The past two years of the COVID-19 pandemichave presented several
concerns on global food security, and the Russia-Ukraine conflict
further adds a significant impact on the world's food supply. Qu Dongyu,
Director-General of the Food and Agriculture Organization of the United
Nations (FAO), presented the current scenario and gave policy
recommendations in an opinion article.
Qu discussed that Russia and Ukraine both play significant roles in
global food production and supply. Russia is the largest exporter
ofwheatworldwide, while Ukraine is the fifth largest. Putting their
combined outputs, the two countries provide 19% of the global barley
supply, 14% of wheat, and 4% of maite, which comprise over one-third of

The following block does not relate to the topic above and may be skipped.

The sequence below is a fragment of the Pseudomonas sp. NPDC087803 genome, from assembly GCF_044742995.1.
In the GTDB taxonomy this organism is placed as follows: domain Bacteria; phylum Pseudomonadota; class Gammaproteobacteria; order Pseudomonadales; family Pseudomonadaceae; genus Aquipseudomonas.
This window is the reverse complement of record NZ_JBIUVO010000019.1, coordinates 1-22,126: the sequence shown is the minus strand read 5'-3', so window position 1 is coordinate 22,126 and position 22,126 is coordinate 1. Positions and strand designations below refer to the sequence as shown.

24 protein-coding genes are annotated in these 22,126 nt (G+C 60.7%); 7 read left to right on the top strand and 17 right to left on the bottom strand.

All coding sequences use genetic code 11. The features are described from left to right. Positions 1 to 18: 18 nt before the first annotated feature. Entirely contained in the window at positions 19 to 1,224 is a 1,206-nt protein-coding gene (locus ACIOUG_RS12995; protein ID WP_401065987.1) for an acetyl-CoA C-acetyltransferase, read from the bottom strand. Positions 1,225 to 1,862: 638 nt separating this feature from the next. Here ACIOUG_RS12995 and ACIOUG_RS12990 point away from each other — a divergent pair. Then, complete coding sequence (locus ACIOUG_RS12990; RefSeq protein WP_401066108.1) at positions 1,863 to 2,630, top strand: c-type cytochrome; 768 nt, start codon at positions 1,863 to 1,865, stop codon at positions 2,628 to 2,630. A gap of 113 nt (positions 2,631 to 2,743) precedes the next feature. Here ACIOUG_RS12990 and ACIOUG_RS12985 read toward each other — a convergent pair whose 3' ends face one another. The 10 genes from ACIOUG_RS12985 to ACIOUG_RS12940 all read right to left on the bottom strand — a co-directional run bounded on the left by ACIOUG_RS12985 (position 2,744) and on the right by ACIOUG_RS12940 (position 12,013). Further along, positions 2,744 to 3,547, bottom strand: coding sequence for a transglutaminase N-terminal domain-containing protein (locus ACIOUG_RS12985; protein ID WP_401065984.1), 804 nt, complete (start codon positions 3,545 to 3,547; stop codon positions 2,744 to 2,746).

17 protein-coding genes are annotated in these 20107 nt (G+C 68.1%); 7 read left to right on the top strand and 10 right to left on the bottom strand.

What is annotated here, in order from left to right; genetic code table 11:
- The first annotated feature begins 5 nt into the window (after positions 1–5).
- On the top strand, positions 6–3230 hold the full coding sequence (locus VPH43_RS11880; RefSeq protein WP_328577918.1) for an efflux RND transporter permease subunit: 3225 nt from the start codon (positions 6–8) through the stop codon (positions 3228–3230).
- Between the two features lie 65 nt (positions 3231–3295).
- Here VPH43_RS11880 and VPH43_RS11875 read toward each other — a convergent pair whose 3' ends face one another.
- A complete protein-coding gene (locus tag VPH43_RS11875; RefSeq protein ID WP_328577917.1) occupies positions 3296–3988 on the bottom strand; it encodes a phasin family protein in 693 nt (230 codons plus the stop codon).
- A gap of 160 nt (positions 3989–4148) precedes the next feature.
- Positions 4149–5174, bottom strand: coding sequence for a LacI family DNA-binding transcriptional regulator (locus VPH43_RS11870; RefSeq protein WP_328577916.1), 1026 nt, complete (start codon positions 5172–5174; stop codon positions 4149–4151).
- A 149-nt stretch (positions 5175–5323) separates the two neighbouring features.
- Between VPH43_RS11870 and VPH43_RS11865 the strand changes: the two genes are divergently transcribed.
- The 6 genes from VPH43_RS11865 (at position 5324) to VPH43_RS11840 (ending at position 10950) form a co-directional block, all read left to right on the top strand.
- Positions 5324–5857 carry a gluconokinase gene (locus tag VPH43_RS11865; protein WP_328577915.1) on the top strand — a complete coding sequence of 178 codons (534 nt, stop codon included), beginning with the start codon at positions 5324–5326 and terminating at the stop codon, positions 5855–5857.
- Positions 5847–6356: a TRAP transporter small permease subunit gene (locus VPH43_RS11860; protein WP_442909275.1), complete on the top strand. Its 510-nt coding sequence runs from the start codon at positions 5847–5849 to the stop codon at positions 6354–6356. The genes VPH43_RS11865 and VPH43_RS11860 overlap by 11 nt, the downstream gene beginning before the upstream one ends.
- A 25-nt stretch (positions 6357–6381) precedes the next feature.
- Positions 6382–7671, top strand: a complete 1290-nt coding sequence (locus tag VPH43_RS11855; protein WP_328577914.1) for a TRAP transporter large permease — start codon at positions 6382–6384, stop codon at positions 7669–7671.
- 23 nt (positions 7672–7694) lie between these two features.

global cereal exports. Russia is also the lead producer of fertilizer
‚??The conflict's intensity and duration remain uncertain. The likely
disruptions to agricultural activities of these two major exporters of
staple commodities could seriously escalate food insecurity globally,
when international food and input prices are already high and volatile,‚?Ě
Policy recommendations were also presented in the article, which include:
* Keep global food and fertilizer trade open.
* Find new and more diverse food suppliers.
* Support vulnerable groups, including internally displaced people.
* Avoid ad hoc policy reactions.
* Strengthen market transparency and dialogue.
FAO -¬†News Article:¬†New Scenarios on Global Food Security based on